46 | The uniform proof-theoretic foundation of linear logic programming (extended abstract
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- 1991
(Show Context)
Citation Context ...s a relatively long history given the age of linear and substructural logics, with the earliest identification of this issue in uniform proof search dating back to the work of Harland and Pym in 1991 =-=[48]-=- (see also [98]). Their approach centred on rewriting the hereditary Harrop fragment of linear logic in a clausal form suitable for resolution search. Although they stopped short of identifying the re... |

43 | Experiments with Discrimination-Tree Indexing and Path Indexing for Term Retrieval
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- 1992
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42 | A resolution theorem prover for intuitionistic logic
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- 1996
(Show Context)
Citation Context ...e possible to improve the efficiency of the inverse method search procedure by incorporating hyper-resolution strategies; see, for example, Tammet’s treatment of classical logic in the Gandalf prover =-=[108]-=-. Such specialised strategies have practical benefits, but they are not very satisfactory from both design and engineering. Furthermore, it is a denouncement of the versatility of the inverse method i... |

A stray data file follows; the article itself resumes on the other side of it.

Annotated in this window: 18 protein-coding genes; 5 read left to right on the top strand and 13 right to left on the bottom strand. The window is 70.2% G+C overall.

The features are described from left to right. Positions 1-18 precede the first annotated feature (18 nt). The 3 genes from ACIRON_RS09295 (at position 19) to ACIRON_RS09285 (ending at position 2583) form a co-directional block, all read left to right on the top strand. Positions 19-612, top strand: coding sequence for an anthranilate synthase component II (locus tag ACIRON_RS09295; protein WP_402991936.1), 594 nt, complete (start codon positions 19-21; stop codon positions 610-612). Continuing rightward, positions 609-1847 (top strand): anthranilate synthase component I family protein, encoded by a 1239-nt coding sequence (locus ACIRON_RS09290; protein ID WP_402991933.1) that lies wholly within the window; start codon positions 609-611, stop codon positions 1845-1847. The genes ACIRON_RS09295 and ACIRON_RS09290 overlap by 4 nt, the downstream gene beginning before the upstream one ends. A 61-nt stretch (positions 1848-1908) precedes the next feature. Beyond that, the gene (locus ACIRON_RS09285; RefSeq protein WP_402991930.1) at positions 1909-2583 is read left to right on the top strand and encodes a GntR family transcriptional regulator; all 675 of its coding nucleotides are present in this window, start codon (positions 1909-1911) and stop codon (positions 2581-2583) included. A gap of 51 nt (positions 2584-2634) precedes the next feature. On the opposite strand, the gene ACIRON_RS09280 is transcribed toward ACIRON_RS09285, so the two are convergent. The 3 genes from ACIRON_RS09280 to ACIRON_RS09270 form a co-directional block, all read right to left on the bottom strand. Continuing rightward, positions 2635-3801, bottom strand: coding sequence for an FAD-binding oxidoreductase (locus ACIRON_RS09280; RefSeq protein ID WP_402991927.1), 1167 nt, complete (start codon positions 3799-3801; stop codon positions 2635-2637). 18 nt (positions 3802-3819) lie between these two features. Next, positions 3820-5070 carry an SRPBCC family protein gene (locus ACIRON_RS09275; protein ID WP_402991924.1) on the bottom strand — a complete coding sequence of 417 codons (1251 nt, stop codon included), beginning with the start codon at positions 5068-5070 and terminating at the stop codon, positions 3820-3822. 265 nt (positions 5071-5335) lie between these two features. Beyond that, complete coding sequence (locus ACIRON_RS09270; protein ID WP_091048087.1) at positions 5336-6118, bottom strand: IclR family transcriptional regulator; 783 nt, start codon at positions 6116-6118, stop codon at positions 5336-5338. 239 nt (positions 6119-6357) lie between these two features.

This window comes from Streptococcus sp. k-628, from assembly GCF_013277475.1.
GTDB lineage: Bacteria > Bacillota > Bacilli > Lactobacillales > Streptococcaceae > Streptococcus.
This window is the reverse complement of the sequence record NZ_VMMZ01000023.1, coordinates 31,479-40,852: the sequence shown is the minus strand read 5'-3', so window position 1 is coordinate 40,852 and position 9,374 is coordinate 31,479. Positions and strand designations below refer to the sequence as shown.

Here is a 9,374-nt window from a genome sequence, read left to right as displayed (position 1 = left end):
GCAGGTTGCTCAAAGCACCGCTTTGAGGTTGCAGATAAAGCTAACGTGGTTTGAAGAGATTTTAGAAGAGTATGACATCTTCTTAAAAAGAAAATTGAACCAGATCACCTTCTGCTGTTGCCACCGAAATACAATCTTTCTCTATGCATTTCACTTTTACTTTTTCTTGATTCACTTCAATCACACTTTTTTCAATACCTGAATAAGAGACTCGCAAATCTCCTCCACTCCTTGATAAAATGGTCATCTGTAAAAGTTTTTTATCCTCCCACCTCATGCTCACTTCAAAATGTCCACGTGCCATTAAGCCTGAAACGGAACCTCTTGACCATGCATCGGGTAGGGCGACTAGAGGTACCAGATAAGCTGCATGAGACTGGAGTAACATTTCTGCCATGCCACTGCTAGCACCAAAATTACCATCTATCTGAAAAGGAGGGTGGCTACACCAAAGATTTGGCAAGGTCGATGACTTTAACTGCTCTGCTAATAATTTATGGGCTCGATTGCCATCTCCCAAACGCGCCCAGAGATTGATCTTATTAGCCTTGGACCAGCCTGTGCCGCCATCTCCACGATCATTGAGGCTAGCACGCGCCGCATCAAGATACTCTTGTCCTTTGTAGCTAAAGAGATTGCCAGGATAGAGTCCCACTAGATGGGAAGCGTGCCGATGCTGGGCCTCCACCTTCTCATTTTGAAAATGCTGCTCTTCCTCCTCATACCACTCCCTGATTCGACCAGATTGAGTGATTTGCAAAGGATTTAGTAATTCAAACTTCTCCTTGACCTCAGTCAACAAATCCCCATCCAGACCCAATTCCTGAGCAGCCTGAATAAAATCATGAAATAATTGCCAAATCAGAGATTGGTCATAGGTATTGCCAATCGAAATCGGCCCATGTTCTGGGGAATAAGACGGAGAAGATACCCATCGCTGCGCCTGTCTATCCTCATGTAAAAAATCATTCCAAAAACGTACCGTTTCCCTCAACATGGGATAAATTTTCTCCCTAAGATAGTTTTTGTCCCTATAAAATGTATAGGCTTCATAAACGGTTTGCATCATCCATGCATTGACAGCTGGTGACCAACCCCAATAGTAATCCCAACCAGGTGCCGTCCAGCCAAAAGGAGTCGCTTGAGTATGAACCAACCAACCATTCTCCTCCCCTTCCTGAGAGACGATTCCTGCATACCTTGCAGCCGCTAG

40 |
Term indexing
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Citation Context ...to construct the database in such a fashion that we can efficiently ask for more general forms of a given sequent. For our implementation of the database, we use a global forest of substitution trees =-=[46, 99]-=-. Substitution trees are what is known as a perfect filter: the results of querying a substitution tree gives exactly the answers that satisfy the query. This differs from imperfect filters such as di... |